Museum records and consultation information provided by Kootznoowoo, Incorporated (an Alaska Native Corporation), and the Central Council Tlingit and Haida Indian Tribes of Alaska support the conclusion that these cultural items comprise the shaman's kit of Nolk, a Hutsnuwu Tlingit of the Dakl'aweidi clan, and that they were placed within Nolk's grave house near Chaik Bay at or after the time of his death around 1865. The kit was removed from the grave house by a nephew of Nolk at an unknown date and subsequently acquired by Lieutenant George Thornton Emmons. The Museum purchased these items from Emmons and accessioned them in 1894.

The determination that these items are “unassociated funerary objects” is based on Emmons' catalog entry, consultation information provided by Kootznoowoo, Incorporated, and the Central Council Tlingit and Haida Indian Tribes of Alaska, and other expert opinion, all of which support the conclusion that the items were associated with Nolk's grave house, and were placed with Nolk's remains either at the time of his death or later.

The cultural affiliation of the 34 cultural items is Hutsnuwu Tlingit, as indicated through museum records and consultation with representatives of Kootznoowoo Incorporated, and the Central Council Tlingit and Haida Indian Tribes of Alaska. Chaik Bay lies within the traditional territory of the Hutsnuwu Tlingit. These cultural items were claimed on behalf of the Da_l'aweidi clan.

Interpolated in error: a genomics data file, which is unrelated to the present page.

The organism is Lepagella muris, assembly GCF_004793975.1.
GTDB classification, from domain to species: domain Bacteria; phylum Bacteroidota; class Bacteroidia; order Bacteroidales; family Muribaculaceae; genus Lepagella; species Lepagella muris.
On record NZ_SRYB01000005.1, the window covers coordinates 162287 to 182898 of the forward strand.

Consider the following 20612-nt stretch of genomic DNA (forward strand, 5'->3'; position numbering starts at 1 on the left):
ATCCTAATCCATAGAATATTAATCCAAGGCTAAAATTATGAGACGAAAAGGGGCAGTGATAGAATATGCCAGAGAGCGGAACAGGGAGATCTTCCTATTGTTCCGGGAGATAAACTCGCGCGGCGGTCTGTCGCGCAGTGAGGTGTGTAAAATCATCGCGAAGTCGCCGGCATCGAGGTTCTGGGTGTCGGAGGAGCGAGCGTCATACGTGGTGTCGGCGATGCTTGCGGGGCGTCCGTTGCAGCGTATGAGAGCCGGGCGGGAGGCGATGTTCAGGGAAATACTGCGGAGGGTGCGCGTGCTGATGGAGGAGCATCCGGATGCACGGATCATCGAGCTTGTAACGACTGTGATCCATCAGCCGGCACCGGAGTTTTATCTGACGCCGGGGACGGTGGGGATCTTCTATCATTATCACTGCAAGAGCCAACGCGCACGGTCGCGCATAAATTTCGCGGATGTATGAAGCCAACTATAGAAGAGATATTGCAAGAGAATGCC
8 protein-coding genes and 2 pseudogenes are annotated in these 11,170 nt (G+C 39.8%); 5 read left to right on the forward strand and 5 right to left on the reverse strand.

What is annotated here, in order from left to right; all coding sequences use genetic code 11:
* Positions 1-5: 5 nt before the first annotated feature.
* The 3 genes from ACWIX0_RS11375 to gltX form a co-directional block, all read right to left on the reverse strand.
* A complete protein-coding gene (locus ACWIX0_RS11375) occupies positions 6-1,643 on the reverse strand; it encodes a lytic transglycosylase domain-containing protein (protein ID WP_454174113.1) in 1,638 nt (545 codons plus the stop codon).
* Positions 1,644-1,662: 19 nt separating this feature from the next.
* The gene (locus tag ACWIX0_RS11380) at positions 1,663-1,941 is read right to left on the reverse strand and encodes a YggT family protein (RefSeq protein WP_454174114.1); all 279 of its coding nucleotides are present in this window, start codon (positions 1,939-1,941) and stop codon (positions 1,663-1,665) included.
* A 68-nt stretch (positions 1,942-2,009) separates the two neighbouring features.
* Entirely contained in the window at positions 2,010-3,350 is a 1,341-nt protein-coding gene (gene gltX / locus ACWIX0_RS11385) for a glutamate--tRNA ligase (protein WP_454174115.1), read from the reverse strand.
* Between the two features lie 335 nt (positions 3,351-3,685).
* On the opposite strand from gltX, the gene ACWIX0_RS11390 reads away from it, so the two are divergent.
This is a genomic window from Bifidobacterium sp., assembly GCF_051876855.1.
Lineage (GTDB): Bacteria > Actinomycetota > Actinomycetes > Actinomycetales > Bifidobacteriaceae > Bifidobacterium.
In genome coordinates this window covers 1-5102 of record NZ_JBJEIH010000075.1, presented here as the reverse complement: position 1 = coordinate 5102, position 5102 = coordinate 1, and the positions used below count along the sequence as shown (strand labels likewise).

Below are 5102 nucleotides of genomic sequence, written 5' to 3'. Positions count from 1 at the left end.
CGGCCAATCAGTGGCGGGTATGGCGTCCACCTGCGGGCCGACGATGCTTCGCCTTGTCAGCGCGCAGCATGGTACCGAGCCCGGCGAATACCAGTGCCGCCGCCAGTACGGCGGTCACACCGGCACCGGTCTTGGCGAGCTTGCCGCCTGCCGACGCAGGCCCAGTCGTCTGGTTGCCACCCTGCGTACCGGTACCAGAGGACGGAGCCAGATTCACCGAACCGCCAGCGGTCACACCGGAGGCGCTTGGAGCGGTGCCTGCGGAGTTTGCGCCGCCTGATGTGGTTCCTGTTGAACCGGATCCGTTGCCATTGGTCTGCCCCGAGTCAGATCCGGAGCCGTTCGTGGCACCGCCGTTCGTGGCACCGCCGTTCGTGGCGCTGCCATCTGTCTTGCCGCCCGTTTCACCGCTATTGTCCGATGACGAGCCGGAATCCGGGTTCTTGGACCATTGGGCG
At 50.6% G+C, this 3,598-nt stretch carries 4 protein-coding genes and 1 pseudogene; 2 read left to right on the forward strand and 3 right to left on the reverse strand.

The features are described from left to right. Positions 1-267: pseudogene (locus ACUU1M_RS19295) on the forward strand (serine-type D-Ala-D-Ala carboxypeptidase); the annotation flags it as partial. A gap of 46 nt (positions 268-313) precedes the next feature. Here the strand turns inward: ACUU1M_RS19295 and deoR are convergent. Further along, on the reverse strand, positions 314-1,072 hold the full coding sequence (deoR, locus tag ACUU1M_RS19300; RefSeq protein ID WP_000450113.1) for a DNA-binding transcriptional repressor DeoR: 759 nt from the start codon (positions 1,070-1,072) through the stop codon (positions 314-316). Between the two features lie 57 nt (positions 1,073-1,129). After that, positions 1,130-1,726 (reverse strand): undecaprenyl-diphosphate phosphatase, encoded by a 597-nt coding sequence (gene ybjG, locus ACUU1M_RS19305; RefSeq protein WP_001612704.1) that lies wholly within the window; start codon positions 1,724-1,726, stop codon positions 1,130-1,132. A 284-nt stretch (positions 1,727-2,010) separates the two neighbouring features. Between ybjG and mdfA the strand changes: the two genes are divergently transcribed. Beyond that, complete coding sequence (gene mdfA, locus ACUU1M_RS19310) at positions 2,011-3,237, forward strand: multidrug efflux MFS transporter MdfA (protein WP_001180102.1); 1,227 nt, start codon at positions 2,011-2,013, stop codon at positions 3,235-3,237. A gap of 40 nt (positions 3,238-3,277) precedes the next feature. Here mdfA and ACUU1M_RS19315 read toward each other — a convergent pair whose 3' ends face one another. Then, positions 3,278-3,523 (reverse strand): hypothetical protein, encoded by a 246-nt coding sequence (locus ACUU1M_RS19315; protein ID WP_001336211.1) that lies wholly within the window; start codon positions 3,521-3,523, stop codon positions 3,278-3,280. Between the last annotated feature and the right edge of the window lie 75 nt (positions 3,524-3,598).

Determinations Made by the American Museum of Natural History

Officials of the American Museum of Natural History have determined that:

  • Pursuant to 25 U.S.C. 3001(3)(B), the 34 cultural items described above are reasonably believed to have been placed with or near individual human remains at the time of death or later as part of the death rite or ceremony and are believed, by a preponderance of the evidence, to have been removed from a specific burial site of a Native American individual.
  • Pursuant to 25 U.S.C. 3001(2), there is a relationship of shared group identity that can be reasonably traced between the unassociated funerary objects and the Central Council Tlingit and Haida Indian Tribes of Alaska.

Additional Requestors and Disposition

Representatives of any other Indian tribe that believes itself to be culturally affiliated with the unassociated funerary objects should contact Nell Murphy, Director of Cultural Resources, American Museum of Natural History, Central Park West at 79th Street, New York, NY 10024, telephone (212) 769-5837, before March 28, 2012. Repatriation of the unassociated funerary objects to the Central Council Tlingit and Haida Indian Tribes of Alaska may proceed after that date if no additional claimants come forward.

Dated: February 22, 2012.

Sherry Hutt,

Manager, National NAGPRA Program.

[FR Doc. 2012-4523 Filed 2-24-12; 8:45 am]